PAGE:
In addition to Breed, some well-known names have already stated they’d like to be Mayor - Jane Kim, Mark Leno, Dennis Herrera, and Angela Alioto. There are others rumored to be interested - Carmen Chu and David Chiu.

State law says no one can vote for themselves if they have a political or financial interest, and Board Rules say 6 votes are necessary to elect a successor Mayor. That complicates the vote, since Supervisors Jane Kim and London Breed are both declared candidates for Mayor. If either of them try to rally enough votes to become successor Mayor, they would effectively need seven votes instead of six (since their own vote ‘doesn’t count’).

In 2010, there was so much disagreement that Supervisors and the Clerk of the Board created a special one-time process to choose the next Mayor - but not before then-D6 Supe Chris Daly called it a “clusterfuck,” saying it was too complicated and could make it harder for the Board to appoint a successor Mayor.

San Francisco tried once and failed to have a true caretaker Mayor. This is why we have a short list of super-qualified and capable women (mostly women of color) who we’d most definitely support as an interim caretaker Mayor:

  1. Nadia Sesay, head of the Successor to the Redevelopment Agency, former head of the Office of Public Finance
  2. Naomi Kelly, San Francisco’s City Administrator
  3. Angela Calvillo, Clerk of the Board of Supervisors
  4. Micki Callahan, Director of Human Resources
  5. Monique Zmuda, retired Deputy Controller

They all have broad experience at high levels of San Francisco government and could keep the City running until the voters can elect a new Mayor in June.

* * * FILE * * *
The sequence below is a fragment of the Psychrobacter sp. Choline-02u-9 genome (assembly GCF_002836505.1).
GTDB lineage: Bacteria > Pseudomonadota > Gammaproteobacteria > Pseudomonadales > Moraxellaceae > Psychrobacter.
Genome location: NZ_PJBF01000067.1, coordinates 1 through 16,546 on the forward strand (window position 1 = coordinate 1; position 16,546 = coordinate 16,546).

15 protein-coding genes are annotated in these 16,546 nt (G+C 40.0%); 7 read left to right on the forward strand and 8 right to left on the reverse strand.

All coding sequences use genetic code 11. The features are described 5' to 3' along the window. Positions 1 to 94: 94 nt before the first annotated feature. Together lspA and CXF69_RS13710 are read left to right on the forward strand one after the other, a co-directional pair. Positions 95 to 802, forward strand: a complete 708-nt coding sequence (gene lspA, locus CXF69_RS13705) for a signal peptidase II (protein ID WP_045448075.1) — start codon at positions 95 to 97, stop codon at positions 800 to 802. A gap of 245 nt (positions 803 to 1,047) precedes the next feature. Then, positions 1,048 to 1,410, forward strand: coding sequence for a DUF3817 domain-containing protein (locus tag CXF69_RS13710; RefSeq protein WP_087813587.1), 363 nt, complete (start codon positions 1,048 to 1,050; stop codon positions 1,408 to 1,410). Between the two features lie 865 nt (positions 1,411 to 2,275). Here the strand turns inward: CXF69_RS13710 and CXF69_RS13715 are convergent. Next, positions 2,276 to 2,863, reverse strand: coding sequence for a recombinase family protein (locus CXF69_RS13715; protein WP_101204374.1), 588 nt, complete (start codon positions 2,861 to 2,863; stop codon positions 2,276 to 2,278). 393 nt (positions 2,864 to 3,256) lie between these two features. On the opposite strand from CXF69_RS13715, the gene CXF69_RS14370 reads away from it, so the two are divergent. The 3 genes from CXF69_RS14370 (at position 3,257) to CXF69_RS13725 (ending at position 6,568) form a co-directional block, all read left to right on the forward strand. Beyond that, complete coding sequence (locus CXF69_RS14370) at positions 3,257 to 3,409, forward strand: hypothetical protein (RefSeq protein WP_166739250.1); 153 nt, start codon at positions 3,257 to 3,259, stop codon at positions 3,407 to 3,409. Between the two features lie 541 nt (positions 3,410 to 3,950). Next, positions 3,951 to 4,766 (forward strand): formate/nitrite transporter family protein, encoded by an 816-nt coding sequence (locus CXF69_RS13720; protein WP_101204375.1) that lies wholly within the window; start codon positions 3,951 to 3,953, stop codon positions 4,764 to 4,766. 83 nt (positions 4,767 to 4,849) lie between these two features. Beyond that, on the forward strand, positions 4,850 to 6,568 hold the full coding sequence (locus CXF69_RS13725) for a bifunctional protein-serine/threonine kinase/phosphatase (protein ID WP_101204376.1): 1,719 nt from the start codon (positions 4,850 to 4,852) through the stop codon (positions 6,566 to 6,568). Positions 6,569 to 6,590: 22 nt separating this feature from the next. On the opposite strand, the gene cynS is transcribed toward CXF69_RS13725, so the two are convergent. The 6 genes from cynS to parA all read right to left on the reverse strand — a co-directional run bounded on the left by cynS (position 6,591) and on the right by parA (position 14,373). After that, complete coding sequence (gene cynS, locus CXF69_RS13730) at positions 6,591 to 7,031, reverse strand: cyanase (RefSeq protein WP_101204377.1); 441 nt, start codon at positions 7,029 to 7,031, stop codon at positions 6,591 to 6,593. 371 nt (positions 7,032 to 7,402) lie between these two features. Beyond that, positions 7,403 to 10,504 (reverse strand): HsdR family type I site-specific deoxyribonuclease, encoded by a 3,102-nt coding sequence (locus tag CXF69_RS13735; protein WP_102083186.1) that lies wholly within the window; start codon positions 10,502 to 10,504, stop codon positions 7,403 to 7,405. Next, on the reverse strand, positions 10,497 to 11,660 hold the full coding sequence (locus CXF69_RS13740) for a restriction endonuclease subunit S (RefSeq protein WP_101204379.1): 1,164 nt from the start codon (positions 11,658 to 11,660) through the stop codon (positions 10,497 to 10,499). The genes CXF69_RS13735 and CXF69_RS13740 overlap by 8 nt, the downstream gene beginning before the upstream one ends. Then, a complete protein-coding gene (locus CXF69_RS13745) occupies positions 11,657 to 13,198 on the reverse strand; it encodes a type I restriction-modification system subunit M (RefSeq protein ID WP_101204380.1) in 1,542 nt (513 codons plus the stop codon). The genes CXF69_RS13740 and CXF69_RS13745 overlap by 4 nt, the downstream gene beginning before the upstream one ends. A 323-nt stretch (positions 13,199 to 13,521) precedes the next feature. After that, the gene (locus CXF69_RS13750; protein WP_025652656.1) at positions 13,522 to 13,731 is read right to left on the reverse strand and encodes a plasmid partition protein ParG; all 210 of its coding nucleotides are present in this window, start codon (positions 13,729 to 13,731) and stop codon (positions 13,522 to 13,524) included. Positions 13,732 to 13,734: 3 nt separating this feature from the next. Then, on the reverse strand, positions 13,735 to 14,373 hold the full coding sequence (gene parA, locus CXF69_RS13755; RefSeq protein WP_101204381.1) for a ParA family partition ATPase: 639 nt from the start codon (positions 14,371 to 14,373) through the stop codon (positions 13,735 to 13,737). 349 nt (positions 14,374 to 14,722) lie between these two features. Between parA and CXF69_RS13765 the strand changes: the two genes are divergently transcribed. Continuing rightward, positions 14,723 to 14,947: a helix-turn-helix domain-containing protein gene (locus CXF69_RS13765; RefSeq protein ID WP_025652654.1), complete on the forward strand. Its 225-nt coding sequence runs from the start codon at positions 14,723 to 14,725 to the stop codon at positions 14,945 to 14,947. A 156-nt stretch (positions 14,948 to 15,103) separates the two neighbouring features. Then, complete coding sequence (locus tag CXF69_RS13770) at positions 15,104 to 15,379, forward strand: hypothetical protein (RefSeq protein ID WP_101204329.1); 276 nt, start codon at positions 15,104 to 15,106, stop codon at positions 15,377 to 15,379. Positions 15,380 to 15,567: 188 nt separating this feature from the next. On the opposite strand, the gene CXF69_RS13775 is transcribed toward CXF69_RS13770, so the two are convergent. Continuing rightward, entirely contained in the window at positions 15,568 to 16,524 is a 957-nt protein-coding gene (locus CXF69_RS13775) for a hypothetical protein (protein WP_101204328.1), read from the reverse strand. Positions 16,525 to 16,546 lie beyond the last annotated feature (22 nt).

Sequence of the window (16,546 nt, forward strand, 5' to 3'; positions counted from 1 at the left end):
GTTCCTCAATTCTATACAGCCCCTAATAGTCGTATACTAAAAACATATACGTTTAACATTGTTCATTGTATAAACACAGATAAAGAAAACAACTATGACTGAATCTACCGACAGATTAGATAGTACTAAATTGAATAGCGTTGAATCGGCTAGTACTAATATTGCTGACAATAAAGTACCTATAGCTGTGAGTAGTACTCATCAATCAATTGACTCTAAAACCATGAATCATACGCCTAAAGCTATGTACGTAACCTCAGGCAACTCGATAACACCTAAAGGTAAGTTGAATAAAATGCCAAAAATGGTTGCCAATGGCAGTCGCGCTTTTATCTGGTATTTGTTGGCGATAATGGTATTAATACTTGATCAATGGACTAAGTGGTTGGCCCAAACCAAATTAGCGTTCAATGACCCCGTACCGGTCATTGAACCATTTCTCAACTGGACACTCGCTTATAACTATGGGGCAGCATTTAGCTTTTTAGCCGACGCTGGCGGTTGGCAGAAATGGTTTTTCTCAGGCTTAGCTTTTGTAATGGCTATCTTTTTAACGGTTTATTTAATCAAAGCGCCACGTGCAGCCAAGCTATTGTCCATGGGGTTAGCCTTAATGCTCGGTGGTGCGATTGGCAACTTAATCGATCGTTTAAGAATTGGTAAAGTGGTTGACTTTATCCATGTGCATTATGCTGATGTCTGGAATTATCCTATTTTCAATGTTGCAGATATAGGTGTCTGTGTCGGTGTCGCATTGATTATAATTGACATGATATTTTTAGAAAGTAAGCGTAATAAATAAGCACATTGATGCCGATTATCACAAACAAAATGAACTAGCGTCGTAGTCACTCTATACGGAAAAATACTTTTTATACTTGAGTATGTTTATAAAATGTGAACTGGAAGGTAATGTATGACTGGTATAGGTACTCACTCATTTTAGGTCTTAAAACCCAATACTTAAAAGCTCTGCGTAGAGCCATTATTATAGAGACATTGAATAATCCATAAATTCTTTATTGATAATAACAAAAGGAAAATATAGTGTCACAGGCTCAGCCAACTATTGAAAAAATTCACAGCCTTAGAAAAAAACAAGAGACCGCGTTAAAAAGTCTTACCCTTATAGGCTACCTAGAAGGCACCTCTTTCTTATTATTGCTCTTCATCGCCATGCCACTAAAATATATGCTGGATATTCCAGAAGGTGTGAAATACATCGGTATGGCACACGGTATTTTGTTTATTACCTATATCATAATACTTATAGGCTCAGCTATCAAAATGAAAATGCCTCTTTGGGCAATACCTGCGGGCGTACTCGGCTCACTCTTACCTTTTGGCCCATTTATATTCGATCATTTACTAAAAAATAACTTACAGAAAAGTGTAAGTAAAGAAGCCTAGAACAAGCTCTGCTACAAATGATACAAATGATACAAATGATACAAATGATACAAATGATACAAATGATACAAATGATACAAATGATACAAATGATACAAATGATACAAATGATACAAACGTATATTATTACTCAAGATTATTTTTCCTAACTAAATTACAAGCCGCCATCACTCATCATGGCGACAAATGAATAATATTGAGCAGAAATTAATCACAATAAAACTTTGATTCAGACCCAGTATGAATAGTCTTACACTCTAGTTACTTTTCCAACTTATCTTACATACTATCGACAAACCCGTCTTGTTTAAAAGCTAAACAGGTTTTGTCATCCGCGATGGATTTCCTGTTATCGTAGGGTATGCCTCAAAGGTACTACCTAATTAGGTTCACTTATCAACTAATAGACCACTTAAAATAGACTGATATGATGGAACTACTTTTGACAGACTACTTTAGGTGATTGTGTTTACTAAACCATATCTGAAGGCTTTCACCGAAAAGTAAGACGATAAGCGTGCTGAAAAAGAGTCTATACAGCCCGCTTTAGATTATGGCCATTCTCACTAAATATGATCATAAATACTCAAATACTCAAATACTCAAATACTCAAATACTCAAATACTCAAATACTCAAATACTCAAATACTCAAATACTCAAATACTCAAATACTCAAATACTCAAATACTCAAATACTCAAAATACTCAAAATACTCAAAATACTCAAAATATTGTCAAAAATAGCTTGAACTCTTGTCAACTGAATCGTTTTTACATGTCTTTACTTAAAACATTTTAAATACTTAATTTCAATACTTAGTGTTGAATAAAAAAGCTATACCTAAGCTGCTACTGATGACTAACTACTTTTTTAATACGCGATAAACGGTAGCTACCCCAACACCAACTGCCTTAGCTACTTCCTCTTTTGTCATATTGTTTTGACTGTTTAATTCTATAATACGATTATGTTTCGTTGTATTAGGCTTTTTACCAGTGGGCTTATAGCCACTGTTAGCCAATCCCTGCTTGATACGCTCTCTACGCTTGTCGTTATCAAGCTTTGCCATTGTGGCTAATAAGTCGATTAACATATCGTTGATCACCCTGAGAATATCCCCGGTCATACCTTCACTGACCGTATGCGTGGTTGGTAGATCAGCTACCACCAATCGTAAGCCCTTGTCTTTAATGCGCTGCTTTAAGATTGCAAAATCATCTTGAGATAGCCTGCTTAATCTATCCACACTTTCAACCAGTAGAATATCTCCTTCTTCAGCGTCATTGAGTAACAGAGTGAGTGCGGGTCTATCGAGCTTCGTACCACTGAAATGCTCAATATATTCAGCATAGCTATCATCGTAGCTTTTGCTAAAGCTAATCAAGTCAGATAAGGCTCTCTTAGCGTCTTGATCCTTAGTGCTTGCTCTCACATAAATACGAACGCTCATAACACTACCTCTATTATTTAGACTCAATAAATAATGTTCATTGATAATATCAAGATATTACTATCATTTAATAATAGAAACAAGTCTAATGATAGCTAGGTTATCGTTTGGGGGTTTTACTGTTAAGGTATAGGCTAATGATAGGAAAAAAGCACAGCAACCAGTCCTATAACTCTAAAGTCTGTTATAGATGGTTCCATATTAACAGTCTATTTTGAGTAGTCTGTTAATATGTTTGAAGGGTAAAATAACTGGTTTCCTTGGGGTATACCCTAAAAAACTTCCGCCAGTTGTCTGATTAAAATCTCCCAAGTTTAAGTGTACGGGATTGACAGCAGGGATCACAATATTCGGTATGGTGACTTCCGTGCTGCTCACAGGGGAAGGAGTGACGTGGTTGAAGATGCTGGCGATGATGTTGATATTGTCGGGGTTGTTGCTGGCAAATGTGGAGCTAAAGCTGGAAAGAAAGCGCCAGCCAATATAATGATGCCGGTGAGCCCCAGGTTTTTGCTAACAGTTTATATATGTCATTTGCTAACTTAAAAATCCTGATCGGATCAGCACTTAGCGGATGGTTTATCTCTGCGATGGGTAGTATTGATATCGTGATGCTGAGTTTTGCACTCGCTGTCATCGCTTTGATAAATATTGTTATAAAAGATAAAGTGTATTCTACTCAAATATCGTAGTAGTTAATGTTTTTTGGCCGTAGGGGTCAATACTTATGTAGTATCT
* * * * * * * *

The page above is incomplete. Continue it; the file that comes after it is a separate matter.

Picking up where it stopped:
We believe an interim process is the best way to build trust in our government and limit political shadiness. We would feel this way regardless of who was Board President or running for Mayor.

So WTF happens next? We made a list of possible scenarios. And we made a chart!


If London Breed remains Acting Mayor...

  • She would continue to be District 5 Supervisor, President of the Board, and Acting Mayor if the Board doesn’t appoint an interim/successor Mayor.

If London Breed is appointed successor Mayor by the Board...

  • She would have to resign as D5 Supervisor. She would then appoint a new D5 Supervisor. If Breed is appointed Mayor before February 5, the election for the D5 seat would be in June. If Breed is appointed Mayor after February 5, the D5 election would be in November.

If someone else is appointed successor Mayor:

  • If a local elected official, such as City Attorney Dennis Herrera, is made successor Mayor, he or she would then appoint someone to take their previous job.